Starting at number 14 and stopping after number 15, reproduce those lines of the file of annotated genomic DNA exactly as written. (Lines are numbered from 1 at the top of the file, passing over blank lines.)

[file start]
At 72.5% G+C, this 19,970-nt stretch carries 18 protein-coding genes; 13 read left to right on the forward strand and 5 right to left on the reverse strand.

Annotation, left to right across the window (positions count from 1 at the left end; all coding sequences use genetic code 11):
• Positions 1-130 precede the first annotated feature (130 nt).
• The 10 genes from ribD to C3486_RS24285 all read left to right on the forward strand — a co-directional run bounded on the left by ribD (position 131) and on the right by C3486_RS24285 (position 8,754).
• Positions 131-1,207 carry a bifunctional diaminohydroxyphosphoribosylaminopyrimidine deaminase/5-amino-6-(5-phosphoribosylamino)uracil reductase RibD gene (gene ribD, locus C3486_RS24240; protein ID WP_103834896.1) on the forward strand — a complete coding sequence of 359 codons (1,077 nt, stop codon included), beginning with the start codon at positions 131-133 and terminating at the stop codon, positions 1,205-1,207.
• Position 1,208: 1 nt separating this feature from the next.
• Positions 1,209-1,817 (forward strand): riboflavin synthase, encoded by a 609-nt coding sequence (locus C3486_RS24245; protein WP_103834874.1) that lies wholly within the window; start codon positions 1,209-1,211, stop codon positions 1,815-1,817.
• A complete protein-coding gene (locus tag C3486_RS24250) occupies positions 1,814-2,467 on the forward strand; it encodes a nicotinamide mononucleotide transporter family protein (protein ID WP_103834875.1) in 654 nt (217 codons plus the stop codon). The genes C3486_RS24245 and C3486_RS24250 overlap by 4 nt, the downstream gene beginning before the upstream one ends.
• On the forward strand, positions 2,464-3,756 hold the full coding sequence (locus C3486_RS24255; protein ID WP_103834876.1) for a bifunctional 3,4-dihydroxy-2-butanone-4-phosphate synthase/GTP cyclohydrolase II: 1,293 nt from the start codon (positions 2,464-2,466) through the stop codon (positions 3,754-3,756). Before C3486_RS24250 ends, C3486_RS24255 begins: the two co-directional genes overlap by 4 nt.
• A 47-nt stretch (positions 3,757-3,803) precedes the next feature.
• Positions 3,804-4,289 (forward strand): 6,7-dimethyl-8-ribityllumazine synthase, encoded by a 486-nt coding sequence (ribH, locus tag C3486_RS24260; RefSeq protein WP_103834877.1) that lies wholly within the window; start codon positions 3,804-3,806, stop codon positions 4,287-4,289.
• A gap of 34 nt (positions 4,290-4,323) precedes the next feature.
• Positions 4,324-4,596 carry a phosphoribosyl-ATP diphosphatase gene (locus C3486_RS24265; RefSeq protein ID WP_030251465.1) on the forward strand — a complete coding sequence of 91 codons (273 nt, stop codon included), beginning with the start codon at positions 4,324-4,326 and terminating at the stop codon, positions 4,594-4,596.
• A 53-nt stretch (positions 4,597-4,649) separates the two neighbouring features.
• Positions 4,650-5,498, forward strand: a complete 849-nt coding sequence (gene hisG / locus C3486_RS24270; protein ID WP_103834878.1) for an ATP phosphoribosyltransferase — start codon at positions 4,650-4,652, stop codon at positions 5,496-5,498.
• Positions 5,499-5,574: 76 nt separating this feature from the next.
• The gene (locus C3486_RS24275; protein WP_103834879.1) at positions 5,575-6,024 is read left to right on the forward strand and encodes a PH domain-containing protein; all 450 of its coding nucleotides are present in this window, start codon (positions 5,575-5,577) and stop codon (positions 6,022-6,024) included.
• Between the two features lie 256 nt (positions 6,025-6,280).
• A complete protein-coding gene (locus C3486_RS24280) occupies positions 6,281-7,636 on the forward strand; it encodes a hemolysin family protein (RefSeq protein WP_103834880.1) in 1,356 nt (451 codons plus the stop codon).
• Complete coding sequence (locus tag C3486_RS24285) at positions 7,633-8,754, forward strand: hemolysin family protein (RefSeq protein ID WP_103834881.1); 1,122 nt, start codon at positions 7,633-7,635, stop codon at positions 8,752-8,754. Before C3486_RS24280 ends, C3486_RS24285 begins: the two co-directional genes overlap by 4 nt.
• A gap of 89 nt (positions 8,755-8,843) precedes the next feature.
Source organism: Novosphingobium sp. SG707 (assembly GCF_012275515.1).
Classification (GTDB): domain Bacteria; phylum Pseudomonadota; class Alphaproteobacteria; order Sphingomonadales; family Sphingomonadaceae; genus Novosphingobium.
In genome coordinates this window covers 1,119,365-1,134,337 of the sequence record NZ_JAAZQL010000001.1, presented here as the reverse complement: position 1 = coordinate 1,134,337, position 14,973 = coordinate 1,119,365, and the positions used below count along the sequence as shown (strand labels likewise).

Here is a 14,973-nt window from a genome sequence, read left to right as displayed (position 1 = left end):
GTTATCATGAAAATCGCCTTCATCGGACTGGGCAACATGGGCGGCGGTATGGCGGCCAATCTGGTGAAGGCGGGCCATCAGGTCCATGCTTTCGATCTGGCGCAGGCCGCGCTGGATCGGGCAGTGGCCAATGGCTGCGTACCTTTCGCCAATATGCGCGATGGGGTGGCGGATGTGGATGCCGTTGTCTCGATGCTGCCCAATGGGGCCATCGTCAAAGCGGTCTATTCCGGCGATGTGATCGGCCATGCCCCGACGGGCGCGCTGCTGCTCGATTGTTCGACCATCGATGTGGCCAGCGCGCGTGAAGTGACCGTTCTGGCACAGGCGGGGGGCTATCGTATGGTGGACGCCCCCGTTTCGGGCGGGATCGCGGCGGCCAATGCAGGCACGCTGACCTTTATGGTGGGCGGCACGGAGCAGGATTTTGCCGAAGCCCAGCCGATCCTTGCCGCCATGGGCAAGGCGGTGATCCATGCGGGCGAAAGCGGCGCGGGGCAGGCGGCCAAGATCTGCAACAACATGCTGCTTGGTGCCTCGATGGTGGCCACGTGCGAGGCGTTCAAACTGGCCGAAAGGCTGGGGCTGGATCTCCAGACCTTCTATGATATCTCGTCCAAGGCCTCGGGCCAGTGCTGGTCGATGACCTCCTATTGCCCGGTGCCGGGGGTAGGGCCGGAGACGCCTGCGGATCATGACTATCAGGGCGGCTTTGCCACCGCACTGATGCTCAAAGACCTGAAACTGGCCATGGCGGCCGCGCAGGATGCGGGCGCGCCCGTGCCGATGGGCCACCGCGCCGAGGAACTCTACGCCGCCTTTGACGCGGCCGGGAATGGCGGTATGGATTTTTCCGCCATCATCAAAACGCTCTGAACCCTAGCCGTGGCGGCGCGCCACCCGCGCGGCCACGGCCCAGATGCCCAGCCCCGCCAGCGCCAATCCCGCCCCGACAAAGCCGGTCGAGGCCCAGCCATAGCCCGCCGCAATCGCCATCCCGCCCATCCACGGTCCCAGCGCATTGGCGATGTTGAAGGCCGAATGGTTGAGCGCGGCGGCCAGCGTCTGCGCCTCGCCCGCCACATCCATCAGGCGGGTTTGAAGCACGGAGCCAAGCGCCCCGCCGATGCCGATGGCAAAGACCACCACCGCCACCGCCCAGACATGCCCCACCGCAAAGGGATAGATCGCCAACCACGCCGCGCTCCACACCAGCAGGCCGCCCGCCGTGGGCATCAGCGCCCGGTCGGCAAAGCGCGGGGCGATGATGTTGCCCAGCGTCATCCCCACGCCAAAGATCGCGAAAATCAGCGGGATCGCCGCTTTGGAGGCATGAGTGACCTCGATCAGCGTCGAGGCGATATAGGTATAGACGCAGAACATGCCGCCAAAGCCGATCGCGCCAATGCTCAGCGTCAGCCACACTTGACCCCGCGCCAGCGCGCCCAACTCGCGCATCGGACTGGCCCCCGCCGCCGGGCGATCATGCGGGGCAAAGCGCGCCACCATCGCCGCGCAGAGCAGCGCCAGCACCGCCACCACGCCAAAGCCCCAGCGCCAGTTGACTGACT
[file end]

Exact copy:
• A 53-nt stretch (positions 4,597-4,649) separates the two neighbouring features.
• Positions 4,650-5,498, forward strand: a complete 849-nt coding sequence (gene hisG / locus C3486_RS24270; protein ID WP_103834878.1) for an ATP phosphoribosyltransferase — start codon at positions 4,650-4,652, stop codon at positions 5,496-5,498.